Thank you so much for sharing this and for the kind words, Jim! It’s strange, but I’ve yet to dive into the world of WSPR. I actually have a QRPLabs QCX+ transceiver kit I purchased specifically to explore WSPR. I just need to find the time to build it now!
If you’ve read my field reports or watched any of my activation videos, you’ve no doubt noticed that I rely very heavily on automatic spotting via the Reverse Beacon Network (RBN) for both POTA (Parks On The Air) and SOTA (Summits On The Air).
I’ve gotten a lot of questions about how to use the RBN functionality for both SOTA and POTA, so thought I might clarify (in very basic terms) how the system works and how you can take advantage of it.
Note: CW and Digital Modes Only
Keep in mind that Reverse Beacon Network spotting only works with CW and some digital modes.
I, personally, have only used it for CW activations.
The system does not currently recognize voice transmissions (although as voice recognition becomes more accessible and effective, I wouldn’t be terribly surprised if something like this is offered in the near future!).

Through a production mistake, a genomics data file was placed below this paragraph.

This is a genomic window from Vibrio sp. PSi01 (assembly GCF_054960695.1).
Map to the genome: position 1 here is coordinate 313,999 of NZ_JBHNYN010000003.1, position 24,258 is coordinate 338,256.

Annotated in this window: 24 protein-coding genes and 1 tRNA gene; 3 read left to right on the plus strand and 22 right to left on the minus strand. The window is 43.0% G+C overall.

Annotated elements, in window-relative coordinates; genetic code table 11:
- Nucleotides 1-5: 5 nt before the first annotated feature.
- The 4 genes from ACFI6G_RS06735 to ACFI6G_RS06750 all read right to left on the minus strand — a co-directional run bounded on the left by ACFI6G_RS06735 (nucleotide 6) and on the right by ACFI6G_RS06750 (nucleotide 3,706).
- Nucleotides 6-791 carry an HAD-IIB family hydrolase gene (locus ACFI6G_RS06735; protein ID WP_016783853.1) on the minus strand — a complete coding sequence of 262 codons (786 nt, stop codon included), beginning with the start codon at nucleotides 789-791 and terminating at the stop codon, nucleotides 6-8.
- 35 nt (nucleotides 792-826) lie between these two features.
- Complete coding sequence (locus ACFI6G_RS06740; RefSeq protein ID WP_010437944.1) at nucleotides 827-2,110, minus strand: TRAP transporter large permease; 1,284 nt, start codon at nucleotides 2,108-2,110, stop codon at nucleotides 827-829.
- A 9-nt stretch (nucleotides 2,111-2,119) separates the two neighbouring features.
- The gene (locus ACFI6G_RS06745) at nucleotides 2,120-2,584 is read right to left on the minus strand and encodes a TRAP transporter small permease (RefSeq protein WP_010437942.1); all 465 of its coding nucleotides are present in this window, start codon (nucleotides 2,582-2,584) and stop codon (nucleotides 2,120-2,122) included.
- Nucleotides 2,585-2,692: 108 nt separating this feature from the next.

Here’s how the RBN works
The RBN is essentially fueled by a global network of volunteer receiving and decoding stations that feed information into the RBN spotting system. This system is running 24/7 and recording spots constantly.
If I hopped on the air right now and made at least two generic CQ calls with my callsign–barring any abnormal propagation–the RBN would no doubt collect my information and spot me automatically to their network.
I recently finished my Phaser digital mode QRP transceiver kit and have had a hankerin’ to take it portable, and today was the day.